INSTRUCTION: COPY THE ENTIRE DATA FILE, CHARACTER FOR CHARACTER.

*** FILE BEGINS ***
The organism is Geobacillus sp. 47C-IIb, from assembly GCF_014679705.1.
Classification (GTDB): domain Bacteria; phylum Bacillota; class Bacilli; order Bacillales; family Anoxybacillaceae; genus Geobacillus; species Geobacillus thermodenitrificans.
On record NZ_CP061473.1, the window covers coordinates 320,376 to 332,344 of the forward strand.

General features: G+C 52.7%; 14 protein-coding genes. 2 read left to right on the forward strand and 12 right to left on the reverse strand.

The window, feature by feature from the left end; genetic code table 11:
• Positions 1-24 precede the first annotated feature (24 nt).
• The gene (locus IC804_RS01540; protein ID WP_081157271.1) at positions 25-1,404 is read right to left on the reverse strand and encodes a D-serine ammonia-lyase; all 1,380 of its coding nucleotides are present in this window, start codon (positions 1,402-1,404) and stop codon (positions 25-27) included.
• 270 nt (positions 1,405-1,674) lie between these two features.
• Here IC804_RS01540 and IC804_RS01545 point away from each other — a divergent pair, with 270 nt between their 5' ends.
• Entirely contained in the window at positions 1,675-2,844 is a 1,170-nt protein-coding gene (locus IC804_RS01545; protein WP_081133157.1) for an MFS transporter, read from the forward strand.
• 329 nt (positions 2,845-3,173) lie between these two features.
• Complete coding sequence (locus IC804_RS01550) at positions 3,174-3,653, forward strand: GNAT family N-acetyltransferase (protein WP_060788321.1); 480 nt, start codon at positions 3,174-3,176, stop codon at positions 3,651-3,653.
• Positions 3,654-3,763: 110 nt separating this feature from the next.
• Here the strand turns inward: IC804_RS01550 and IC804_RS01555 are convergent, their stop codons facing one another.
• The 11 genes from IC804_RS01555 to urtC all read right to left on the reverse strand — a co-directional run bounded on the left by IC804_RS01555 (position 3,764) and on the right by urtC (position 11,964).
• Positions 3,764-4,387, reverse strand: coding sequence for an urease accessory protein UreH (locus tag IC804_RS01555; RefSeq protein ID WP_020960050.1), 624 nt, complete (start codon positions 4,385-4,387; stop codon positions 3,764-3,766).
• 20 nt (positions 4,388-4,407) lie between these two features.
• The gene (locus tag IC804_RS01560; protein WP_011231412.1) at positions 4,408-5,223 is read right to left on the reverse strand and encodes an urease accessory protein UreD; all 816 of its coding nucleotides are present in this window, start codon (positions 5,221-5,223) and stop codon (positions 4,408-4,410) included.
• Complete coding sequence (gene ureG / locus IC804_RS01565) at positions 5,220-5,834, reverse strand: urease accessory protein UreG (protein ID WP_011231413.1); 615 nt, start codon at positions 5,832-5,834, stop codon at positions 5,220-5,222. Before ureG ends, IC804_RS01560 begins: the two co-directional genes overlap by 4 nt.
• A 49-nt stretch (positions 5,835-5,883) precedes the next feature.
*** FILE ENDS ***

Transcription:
The organism is Geobacillus sp. 47C-IIb, from assembly GCF_014679705.1.
Classification (GTDB): domain Bacteria; phylum Bacillota; class Bacilli; order Bacillales; family Anoxybacillaceae; genus Geobacillus; species Geobacillus thermodenitrificans.
On record NZ_CP061473.1, the window covers coordinates 320,376 to 332,344 of the forward strand.

General features: G+C 52.7%; 14 protein-coding genes. 2 read left to right on the forward strand and 12 right to left on the reverse strand.

The window, feature by feature from the left end; genetic code table 11:
• Positions 1-24 precede the first annotated feature (24 nt).
• The gene (locus IC804_RS01540; protein ID WP_081157271.1) at positions 25-1,404 is read right to left on the reverse strand and encodes a D-serine ammonia-lyase; all 1,380 of its coding nucleotides are present in this window, start codon (positions 1,402-1,404) and stop codon (positions 25-27) included.
• 270 nt (positions 1,405-1,674) lie between these two features.
• Here IC804_RS01540 and IC804_RS01545 point away from each other — a divergent pair, with 270 nt between their 5' ends.
• Entirely contained in the window at positions 1,675-2,844 is a 1,170-nt protein-coding gene (locus IC804_RS01545; protein WP_081133157.1) for an MFS transporter, read from the forward strand.
• 329 nt (positions 2,845-3,173) lie between these two features.
• Complete coding sequence (locus IC804_RS01550) at positions 3,174-3,653, forward strand: GNAT family N-acetyltransferase (protein WP_060788321.1); 480 nt, start codon at positions 3,174-3,176, stop codon at positions 3,651-3,653.
• Positions 3,654-3,763: 110 nt separating this feature from the next.
• Here the strand turns inward: IC804_RS01550 and IC804_RS01555 are convergent, their stop codons facing one another.
• The 11 genes from IC804_RS01555 to urtC all read right to left on the reverse strand — a co-directional run bounded on the left by IC804_RS01555 (position 3,764) and on the right by urtC (position 11,964).
• Positions 3,764-4,387, reverse strand: coding sequence for an urease accessory protein UreH (locus tag IC804_RS01555; RefSeq protein ID WP_020960050.1), 624 nt, complete (start codon positions 4,385-4,387; stop codon positions 3,764-3,766).
• 20 nt (positions 4,388-4,407) lie between these two features.
• The gene (locus tag IC804_RS01560; protein WP_011231412.1) at positions 4,408-5,223 is read right to left on the reverse strand and encodes an urease accessory protein UreD; all 816 of its coding nucleotides are present in this window, start codon (positions 5,221-5,223) and stop codon (positions 4,408-4,410) included.
• Complete coding sequence (gene ureG / locus IC804_RS01565) at positions 5,220-5,834, reverse strand: urease accessory protein UreG (protein ID WP_011231413.1); 615 nt, start codon at positions 5,832-5,834, stop codon at positions 5,220-5,222. Before ureG ends, IC804_RS01560 begins: the two co-directional genes overlap by 4 nt.
• A 49-nt stretch (positions 5,835-5,883) precedes the next feature.